Remembering a newspaper tradition

Published 1:29 pm Friday, May 20, 2016

This week we are off in another direction. A little variety never hurt anyone.

When growing up in my house, everyone read something nearly every day. My dad had the newspaper and dictionaries and my mother read her cookbooks.

Mother also liked mysteries, which must be where I got my fondness for mysteries. I remember seeing her read the Earl Stanley Gardner books. She was also a dime novel reader (that’s what they were called because they cost a dime).

Every day my dad would come home from work. The newspaper had afternoon delivery and it might be there waiting for him or the paperboy would bring it shortly after he got home. He sat down with the paper and read it while my mother cooked dinner. Often what he had read was the topic of discussion at the dinner table.

Traditions are hard to ignore and so, in my house now, we are also newspaper readers. Our recycle bin fills up rather fast each week. Now the paper is delivered sometime in the dead of night and is always there for breakfast reading, which is fine with us, because we are early risers and since we are retired we have no place that we need to be. So coffee in hand we retire to our chairs and share the paper. This same scenario is probably repeated in many households all across the country.

As a little girl who liked to read one of my favorites in the funny papers (that’s what we called them and only after becoming an adult have I used the term “comics” or comic strip) was Blondie. Reading it every day has made me laugh for so many years that I began to wonder when and how Blondie got started.

Blondie Bumstead was the character for which the strip was named. But her husband Dagwood Bumstead deserves his share of the fame. Blondie was started in 1930 and has been distributed by the King Features Syndicate. Chic Young was its creator and after his death in 1973 his son Dean Young took over. Blondie has appeared in 2,000 newspapers in 47 countries and has been translated in 35 languages.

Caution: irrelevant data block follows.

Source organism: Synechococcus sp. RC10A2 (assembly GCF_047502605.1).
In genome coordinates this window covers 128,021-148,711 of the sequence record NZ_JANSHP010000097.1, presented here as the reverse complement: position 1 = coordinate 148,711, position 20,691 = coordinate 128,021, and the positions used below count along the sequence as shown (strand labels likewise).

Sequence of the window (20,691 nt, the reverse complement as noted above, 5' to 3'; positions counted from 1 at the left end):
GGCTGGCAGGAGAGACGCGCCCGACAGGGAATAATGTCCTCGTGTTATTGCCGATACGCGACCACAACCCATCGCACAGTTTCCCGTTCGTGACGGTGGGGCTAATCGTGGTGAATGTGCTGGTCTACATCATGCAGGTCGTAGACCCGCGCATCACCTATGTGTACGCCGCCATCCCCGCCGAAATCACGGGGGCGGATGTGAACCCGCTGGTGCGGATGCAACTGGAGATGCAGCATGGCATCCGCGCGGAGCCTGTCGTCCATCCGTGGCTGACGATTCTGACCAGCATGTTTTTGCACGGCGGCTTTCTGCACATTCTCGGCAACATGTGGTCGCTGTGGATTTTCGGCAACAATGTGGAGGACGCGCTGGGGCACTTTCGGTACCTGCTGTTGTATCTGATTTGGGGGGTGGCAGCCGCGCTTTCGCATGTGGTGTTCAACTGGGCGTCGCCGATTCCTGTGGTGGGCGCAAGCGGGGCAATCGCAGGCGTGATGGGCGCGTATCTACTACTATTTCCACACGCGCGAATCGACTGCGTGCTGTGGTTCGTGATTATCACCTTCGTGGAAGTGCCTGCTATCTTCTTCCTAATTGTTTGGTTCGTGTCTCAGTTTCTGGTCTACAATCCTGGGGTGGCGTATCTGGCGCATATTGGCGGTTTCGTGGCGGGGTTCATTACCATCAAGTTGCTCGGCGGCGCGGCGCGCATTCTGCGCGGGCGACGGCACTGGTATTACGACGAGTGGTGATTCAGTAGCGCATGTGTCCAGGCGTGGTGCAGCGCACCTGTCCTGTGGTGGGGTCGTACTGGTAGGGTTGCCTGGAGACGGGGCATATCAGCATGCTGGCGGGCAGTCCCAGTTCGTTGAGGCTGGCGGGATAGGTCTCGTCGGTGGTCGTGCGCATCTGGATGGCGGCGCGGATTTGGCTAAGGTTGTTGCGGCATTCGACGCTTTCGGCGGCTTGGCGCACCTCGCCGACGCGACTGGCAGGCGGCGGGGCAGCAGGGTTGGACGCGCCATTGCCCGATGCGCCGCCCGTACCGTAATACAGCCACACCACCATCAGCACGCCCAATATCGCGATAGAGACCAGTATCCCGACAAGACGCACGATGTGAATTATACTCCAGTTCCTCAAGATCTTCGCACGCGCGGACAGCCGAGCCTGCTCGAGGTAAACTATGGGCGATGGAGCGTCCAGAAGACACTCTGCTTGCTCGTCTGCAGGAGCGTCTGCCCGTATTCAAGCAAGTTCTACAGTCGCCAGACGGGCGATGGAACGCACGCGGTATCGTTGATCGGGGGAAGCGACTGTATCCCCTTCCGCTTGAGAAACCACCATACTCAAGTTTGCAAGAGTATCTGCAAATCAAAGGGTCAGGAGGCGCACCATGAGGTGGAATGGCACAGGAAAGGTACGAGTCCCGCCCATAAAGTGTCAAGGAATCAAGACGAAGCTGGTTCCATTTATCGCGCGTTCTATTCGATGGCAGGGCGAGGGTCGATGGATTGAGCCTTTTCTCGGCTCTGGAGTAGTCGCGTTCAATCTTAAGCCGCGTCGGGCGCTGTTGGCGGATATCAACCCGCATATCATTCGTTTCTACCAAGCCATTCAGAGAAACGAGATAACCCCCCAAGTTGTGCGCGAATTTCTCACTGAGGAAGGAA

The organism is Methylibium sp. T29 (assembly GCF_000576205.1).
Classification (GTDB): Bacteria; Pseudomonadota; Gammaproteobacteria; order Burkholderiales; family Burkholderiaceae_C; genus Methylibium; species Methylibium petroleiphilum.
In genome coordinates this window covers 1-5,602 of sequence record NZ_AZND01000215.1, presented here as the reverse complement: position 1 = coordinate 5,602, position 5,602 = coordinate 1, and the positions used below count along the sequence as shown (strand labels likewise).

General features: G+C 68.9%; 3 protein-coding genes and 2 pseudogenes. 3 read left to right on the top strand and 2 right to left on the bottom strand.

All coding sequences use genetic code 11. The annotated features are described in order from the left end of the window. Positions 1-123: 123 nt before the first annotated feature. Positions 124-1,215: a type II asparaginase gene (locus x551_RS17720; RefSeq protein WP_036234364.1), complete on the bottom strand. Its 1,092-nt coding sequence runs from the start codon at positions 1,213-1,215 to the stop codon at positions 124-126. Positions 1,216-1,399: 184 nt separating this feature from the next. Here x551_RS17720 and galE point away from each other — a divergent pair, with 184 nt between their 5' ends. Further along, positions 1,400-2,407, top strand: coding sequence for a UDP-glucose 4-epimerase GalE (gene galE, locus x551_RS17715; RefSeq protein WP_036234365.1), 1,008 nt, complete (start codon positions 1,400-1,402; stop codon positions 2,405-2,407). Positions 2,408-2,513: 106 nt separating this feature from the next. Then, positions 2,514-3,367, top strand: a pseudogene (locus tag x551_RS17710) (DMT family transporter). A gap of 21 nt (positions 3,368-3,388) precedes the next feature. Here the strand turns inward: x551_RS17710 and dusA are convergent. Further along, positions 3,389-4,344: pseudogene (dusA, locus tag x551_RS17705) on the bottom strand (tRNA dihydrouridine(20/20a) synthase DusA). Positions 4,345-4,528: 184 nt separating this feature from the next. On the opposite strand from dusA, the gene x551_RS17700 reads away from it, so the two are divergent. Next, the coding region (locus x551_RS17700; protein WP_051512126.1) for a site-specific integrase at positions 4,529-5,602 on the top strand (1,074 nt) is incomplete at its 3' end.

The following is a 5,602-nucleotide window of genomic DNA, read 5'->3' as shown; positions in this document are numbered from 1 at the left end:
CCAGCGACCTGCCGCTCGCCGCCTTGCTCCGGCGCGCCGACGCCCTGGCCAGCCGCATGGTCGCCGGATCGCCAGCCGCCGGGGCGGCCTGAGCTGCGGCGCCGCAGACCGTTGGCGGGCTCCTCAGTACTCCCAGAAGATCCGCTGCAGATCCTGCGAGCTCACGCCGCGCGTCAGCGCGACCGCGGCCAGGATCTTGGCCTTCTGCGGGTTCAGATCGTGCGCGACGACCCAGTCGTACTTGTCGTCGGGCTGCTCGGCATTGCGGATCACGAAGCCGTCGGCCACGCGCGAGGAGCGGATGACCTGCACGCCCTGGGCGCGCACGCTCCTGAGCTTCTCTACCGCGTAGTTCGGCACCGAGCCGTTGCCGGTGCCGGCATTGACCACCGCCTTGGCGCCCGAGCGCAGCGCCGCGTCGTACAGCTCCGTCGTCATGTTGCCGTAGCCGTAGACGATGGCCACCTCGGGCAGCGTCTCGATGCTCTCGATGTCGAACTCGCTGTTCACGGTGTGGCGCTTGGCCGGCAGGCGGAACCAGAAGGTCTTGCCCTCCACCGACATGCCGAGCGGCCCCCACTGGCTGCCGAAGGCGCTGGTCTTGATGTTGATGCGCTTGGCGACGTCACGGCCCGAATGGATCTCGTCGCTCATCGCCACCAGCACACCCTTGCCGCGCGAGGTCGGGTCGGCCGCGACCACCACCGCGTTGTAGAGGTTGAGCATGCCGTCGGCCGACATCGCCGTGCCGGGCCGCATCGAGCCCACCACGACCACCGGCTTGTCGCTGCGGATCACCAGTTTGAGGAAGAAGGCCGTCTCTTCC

In the beginning Blondie was a flapper girl who spent her time in dance halls with her boyfriend Dagwood Bumstead who was an heir to a railroad fortune. When he and Blondie married in 1933, Dagwood’s parents disinherited him because he was marrying beneath him. With only a check to pay for their honeymoon they became a middle-class suburban family living in Joplin, Missouri. The family consisted of son Alexander Bumstead, known as Baby Dumpling, daughter Cookie Bumstead and of course Daisy, their dog.

But there is more in the comic strip beside the Bumsteads: Mr. Beasley the Postman, Mr. Julius Caesar Dithers, the boss and his wife, Mrs. Cora Dithers, Herb Woodley, Dagwood’s best friend and next door neighbor, Tootsie his wife, Elmo Tuttle a neighbor kid, Lou the Diner Counterman, Claudia and Dwitzell known as Dwitz, Dagwood’s carpooler friends and Mike Morelli the Barber.

Dagwood is characterized by many reoccurring events like making a big sandwich which is called a Dagwood sandwich, running into the Postman as he hurries out the door, napping on the couch or sleeping at his desk, demanding a raise from Mr. Dithers and getting none, and loaning tools to Herb and never getting them back. He is portrayed as clumsy, naive and lazy.

In the 1930s, ‘40s and ‘50s the stories of Blondie and her family were made into feature films as well as a radio program. In the Sunday comics it organically consisted of 12 frames. In Sunday papers now it is nine frames.  In the daily papers the story has been reduced to three frames.

What did Dagwood put in his famous sandwich? It is said the it contained three slices of deli bread, hard salami, pepperoni, Cappicola made of pork, Mortadella, an Italian bologna, deli ham, cotto salami, cheddar, Provolone, red onion, green leaf lettuce, tomato, fresh and roasted red bell papers, mayo, mustard and a secret Italian olive salad oil.

Sounds to me like a gastronomical delight. Let me know if you try it.


Jo-Ann Boepple works at the Edwardsburg Area History Museum.